First Impressions

Scene 1: Their eyes met across a crowded room. Not a word was spoken. But somehow they knew, there was more in store for them.

Scene 2: She sat nervously in a really cold conference room when he entered and asked her warmly “Tea?” All fear left her when she realized this was where she belonged.

Scene 3: They wandered out of the airport with wonder filled eyes. New York was more than they could have ever imagined.

Scene 4: She was a menacing old woman sitting outside the subway. The little boy glanced at her as he passed her by and ran towards his mother, instantly grasping her hand.

Various scenarios, one moment of truth. The first time you look at someone and instantly decide if you’d ever want to see them again. The magic of first impressions? There’s no going back!

Scene 5: We walked around the palatial gallery of the most renowned personal collection of art. Marveling the exquisiteness of each piece, getting transported into another era. But something was missing. Something larger than life. As we made our way to the exit, I stopped. Something had caught my attention; it was drawing me towards it. “This is it!” She said, “Impressionism at its best. It has to be a Monet!” And a Monet it was!

impressionism

ɪmˈprɛʃ(ə)nɪz(ə)m/

noun

  1. a style or movement in painting originating in France in the 1860s, characterized by a concern with depicting the visual impression of the moment, especially in terms of the shifting effect of light and colour.

o    a literary or artistic style that seeks to capture a feeling or experience rather than to achieve accurate depiction.

Soaking in some of their best works from Monet’s “The Thaw at Vétheuil”, “The Water Lily Pond” to Renoir’s “Wheatfield” a whole new world opened up to me. A sudden realization of the form of art in the art of life; how impressionism as a form of art, impacts the way we look at life. A flashback of memories, some almost crystal clear but never quite the regeneration, giving a sense of reality, but not completely.

Claude Monet, the undisputed leader of the Impressionists, spent his childhood in the French town of Le Havre, where he began to paint landscapes of the Normandy coast. After studying for a short period at the Académie Suisse in Paris, he took up plein air painting as a self-taught artist, striving to study the effects of light and time on nature.

He and Auguste Renoir were the first artists to use the loose brushstrokes characteristic of Impressionism.

We walked out in a stupor. An experience of a lifetime. The first impression of impressionism. An everlasting one!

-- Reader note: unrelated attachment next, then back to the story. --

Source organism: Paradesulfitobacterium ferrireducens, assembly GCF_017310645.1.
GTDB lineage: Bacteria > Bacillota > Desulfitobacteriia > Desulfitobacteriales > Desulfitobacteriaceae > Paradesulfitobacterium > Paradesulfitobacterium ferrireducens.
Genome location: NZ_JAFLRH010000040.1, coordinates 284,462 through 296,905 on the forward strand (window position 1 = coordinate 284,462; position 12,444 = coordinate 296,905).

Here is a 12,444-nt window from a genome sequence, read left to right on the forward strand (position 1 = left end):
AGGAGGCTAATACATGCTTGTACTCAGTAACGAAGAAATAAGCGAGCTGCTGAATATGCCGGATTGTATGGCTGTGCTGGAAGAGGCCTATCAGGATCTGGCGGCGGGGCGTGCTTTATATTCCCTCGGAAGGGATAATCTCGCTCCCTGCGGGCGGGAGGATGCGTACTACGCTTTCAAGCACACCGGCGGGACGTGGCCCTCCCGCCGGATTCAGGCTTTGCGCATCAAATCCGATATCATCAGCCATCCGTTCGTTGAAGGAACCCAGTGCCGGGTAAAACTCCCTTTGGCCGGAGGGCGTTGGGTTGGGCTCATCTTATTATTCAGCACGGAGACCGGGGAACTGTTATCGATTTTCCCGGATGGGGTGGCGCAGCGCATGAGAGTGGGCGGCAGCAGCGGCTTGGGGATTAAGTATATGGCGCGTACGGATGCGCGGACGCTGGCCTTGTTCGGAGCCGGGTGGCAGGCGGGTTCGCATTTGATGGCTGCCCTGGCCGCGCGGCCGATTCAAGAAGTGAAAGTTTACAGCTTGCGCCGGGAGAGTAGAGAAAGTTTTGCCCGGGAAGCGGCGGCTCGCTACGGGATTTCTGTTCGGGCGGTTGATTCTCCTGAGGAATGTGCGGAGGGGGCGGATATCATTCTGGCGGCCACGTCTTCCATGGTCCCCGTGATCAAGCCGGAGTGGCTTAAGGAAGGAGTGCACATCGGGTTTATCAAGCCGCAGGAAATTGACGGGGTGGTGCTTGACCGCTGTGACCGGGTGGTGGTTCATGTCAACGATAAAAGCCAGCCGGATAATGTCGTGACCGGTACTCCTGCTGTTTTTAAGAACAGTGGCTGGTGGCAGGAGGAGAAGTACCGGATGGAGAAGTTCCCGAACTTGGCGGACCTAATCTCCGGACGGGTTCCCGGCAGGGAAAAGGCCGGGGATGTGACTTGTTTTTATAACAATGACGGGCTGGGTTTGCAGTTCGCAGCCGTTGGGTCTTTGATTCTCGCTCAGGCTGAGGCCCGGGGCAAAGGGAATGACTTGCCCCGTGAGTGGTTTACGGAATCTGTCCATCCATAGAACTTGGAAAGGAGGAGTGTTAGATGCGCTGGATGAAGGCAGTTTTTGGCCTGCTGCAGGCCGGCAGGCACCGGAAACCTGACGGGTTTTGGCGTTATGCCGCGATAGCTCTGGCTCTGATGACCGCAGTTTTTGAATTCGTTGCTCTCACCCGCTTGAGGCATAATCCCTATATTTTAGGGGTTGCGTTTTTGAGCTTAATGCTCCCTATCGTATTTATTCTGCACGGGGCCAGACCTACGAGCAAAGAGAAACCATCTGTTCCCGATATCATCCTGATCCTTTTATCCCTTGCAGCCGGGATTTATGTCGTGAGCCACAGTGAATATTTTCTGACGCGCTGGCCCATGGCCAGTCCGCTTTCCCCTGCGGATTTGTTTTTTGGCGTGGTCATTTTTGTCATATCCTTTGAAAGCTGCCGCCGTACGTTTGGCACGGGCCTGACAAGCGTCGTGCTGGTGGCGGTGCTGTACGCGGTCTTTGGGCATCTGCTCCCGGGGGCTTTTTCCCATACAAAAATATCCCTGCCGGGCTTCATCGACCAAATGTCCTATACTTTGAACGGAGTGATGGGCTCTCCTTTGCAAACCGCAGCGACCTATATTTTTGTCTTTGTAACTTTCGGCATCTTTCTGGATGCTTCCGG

©Nazneen Dharamsey, 2016. All rights reserved.

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The Albertina. Vienna, Austria. September 2016.

Renaissance Convention

A convention was being planned for leading European artists by a handful of amateur organisers.

“On a Sunday on La Grande Jatte, perhaps”? Suggested one of them.

“No!” quipped the Thinker. “At the Moulin Rouge!”

But what would be served to the Potato Eaters then? Stacks of Wheat!? They must cater to the Old Masters’ palates. They realised it wouldn’t be easy. They hoped that the convention would be the first of a series of dinners; but feared that if it failed, it would end up being the Last Supper!

They hence called Da Vinci to crack the code,

The guest of honour would be Madonna (and child),

Van Gogh’s presence would certainly make it a starry night!

Michalengo would bring David,

Vermeer, a girl with a pearl earring.

They decided to go Dutch; and invited Rembrandt,

Monet and Renoir would certainly make a good Impression,

Picasso declined. He was going through a Blue Period in his life.

Then they debated on the theme of the convention. Classical? Romanticism? Realism…?

The discussions were endless. If you heard them, you’d Scream.

They imagined the dinner to be like the creation of Adam.

After all, the convention would be a renaissance of sorts!

©Helina Desai, 2016. All rights reserved.

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Bonding over art

They say friendship has no bounds; it knows no time, it has no place. There are friendships that last a lifetime, some fade away with time, some reignite over a memory, a moment, a fragmented conversation.

This friendship started in school. Play dates at joggers park soon turned to attending art classes together. It was our first tryst with art. A deeper bond developed over colour schemes and textures. She had a beautiful sense of aesthetics. I was merely finding a form of expression. I soon gave up and found my solace in writing. She continued blossoming with each piece that she created. Then school ended. So did college. Careers took us on different paths. Life happened along with all its atrocities. The once upon everyday play date became an annual birthday attendance.

But life has its own plan. And friendships find their way back with art playing the role of the perfect matchmaker. They met at an exhibition. Then another. And never looked back since. From checking out new artists at Jehangir art gallery post work hours and over weekends to landing up all the way at Thyssen-Bornemisza in Madrid, they found their solace in Picasso’s Guernica at the Reina Sofia. So magnificent is the power of art. It transforms the way we think, live, believe and in this case, the way we find our space in each other’s lives.

©Nazneen Dharamsey, 2016. All rights reserved.

Pictures: From the Thyssen-Bornemisza, Madrid. Click on pictures to know more about the painting.